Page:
The markets were expecting the Federal Reserve to announce Operation Twist, in which the Fed would sell short-dated Treasury debt and use the proceeds to buy long bonds. The Fed initiated a similar act in the 1960s, but with today’s numerous economic uncertainties – high unemployment rates and consumer debt – this small step is unlikely to create much spending. While America grappled with its monetary quandaries, Europe tried sorting its financial flounders. Standard & Poor downgraded Italy’s credit rating, saying arrivederci to the country’s A+ grade and ciao to its A mark with a negative outlook. Across the Adriatic Sea, Greece was also continuing to experience its continued economic pounding as it straddled the brink of default. The European Union

commissioner has said “the EU will not abandon Greece or let it default uncontrollably.” France is planning a 10 to 15 billion euro recapitalization plan for five top banks combating the debt crisis, causing a formal denial from financial ministries. The ministries said the government held discussions with leading banks about their state of heath, but denied bailout offers. One top financial executive said “French banks have a sufficient capital base compared to other European banks and they are making profits.” Also in Europe, the Swiss bank UBS’s chief executive resigned Sept. 24 after a $2.3 billion rogue trading loss. Oswald Greubel’s resignation ends days of speculation about whether or not he would retain his top post among one of the biggest scandals to hit the Swiss bank.

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Be sure to read the full risk disclosure before trading Forex. Please note that Forex trading involves significant risk of loss. It is not suitable for all investors and you should make sure you understand the risks involved before trading. Performance, strategies and charts shown are not necessarily predictive of any particular result. And, as always, past performance is no indication of future results. Investor returns may vary from Trade Leader returns based on slippage, fees, broker spreads, volatility or other market conditions.

As we mark its 10th anniversary, it’s clear that Sept. 11, 2001, continues to impact our country’s financial infrastructure. Here’s some perspective as well as our check-in on this week’s headlines:

The destruction of the World Trade Center back on that frightening Tuesday morning halted the markets, closing the New York Stock Exchange for four days. At the time, the U.S. was sliding off the bubble burst and was battling a recession from March 2001 to November 2001. Fast forward some years to the economic downturn of 2008 and the current crisis stamped by Standard & Poor’s downgrade of the nation’s AAA credit rating. The past decade’s fiscal rollercoaster has cranked to a higher level as jobs thwarted downhill. President Barack Obama took to the national airwaves on Sept. 8 in a televised speech, challenging U.S. lawmakers to enact a $447 billion package of tax cuts and new government spending that aims to stimulate a stagnant economy. As jobs have been butchered, so have hedge funds, especially as the worldwide economic chaos broils. Experts say several big hedge funds such as MLM Marco Fund are poised to face steeper losses before 2011 turns 2012. The Dow Jones Credit Suisse Core Hedge Fund Index dropped 3.76 percent as of Aug. 31 compared to a 3.1-percent dip in the S&P 500 index. Beyond our nation’s borders, the euro/dollar has slide into a six-month low, catalyzed by Greece’s slumping finances. The country last week faced a chance that it would run out of money in October when expected to fall short of 1.5 billion euros without the next round of help. What’s next?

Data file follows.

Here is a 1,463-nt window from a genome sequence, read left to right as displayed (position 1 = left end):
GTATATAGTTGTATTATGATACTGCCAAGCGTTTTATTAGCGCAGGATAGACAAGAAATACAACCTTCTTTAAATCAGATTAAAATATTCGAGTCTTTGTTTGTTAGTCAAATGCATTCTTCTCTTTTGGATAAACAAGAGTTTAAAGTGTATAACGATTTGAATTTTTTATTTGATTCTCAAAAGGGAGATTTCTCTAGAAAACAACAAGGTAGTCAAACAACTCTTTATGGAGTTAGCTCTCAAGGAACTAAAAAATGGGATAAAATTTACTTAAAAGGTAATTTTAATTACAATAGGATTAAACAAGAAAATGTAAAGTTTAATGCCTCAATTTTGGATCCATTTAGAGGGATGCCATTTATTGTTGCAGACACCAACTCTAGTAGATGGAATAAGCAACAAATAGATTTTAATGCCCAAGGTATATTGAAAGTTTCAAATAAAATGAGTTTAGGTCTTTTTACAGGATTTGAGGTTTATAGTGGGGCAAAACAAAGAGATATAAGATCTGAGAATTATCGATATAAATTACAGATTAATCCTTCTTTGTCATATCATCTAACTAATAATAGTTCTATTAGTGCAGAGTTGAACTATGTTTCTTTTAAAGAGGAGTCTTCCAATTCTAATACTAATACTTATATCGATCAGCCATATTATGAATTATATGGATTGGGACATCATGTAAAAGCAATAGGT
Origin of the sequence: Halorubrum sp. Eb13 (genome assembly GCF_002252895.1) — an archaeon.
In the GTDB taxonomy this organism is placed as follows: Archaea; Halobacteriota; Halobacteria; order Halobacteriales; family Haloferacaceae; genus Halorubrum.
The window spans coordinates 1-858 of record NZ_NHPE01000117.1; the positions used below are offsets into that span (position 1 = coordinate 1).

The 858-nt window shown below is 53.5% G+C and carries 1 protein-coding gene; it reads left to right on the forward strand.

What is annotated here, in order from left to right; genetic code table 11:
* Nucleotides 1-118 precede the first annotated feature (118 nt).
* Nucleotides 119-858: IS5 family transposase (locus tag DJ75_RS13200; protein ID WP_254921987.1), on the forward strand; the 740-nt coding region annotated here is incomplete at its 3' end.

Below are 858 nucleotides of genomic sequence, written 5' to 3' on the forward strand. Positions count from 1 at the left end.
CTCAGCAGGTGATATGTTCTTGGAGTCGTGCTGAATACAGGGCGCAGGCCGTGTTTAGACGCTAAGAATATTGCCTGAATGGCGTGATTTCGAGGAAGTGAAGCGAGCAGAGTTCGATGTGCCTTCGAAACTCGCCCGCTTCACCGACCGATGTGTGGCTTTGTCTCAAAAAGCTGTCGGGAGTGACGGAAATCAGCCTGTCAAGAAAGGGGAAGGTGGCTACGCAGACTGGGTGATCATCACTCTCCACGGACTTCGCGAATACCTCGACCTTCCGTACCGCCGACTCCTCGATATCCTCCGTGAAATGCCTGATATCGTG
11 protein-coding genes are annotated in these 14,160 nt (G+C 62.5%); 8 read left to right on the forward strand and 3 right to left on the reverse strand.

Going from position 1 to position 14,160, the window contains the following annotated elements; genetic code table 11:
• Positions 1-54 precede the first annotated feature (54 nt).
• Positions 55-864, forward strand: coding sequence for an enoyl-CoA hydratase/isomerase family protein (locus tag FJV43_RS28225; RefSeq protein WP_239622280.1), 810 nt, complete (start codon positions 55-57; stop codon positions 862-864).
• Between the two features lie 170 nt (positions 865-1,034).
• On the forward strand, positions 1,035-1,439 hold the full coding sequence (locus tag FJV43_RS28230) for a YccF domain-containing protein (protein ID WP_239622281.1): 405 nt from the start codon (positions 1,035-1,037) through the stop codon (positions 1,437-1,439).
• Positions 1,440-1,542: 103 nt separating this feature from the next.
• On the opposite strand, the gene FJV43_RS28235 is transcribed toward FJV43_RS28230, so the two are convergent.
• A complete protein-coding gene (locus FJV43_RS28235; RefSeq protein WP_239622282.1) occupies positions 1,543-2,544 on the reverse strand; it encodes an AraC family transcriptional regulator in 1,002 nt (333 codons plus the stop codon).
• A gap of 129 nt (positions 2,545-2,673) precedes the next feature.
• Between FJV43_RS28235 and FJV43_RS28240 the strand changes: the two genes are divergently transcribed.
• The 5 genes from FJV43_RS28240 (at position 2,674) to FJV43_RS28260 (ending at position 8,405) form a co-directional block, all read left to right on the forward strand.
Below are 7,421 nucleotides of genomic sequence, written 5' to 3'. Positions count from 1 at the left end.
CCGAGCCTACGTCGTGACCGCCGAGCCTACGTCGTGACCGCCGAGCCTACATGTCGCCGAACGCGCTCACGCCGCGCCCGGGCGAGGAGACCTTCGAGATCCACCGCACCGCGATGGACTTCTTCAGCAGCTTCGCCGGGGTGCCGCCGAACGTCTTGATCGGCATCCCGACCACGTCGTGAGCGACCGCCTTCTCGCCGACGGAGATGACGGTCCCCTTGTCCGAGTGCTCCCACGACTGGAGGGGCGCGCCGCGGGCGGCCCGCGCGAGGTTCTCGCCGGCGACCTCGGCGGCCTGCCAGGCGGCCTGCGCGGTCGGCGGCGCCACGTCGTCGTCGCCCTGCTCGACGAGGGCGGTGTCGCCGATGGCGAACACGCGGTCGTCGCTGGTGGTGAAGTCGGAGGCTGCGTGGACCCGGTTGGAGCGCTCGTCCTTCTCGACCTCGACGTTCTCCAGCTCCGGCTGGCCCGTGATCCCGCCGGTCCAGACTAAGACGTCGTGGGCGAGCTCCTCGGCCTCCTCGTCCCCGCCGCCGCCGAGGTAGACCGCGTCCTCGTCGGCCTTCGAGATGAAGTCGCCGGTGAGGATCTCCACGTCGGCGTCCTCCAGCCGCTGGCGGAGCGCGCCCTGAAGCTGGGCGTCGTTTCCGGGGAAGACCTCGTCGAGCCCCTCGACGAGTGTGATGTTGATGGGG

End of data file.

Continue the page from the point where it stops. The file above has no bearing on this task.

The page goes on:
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Be sure to read the full risk disclosure before trading Forex. Please note that Forex trading involves significant risk of loss. It is not suitable for all investors and you should make sure you understand the risks involved before trading. Performance, strategies and charts shown are not necessarily predictive of any particular result. And, as always, past performance is no indication of future results. Investor returns may vary from Trade Leader returns based on slippage, fees, broker spreads, volatility or other market conditions.

As we said goodbye to summer this past Labor Day weekend, we took a break from anticipating the arrival of the New England fall foliage to check out the world currency market this past week. Here are our top headlines from the week:

Nonfarm payroll numbers were released Sept. 2, showing that, for the first time in 11 months, the economy failed to add new jobs in August. Market reactions to this news sent stocks declining, increasing fears of a recession while driving bonds, gold, and the Swiss franc higher. Considered one of the only remaining safe havens for investors, the Swiss franc continues its high demand. As a result, yields for short-term Swiss government debt turned negative Aug. 30 for the second time in a row, meaning that those who invested in these assets paid more for them than they will receive when they fall in three months. Recent numbers also show that gold, another safer investment, rose 12 percent in August. Meanwhile, a combination of the S&P downgrade and the European debt crisis led investors toward Treasuries and bonds, which grew 2.8 percent and 1.99 percent, respectively. In other news, Japan’s newly appointed prime minister Yoshihiko Noda (previously the finance minister) has signaled that a new approach will be taken to ease Japan’s economic issues due to the rising yen.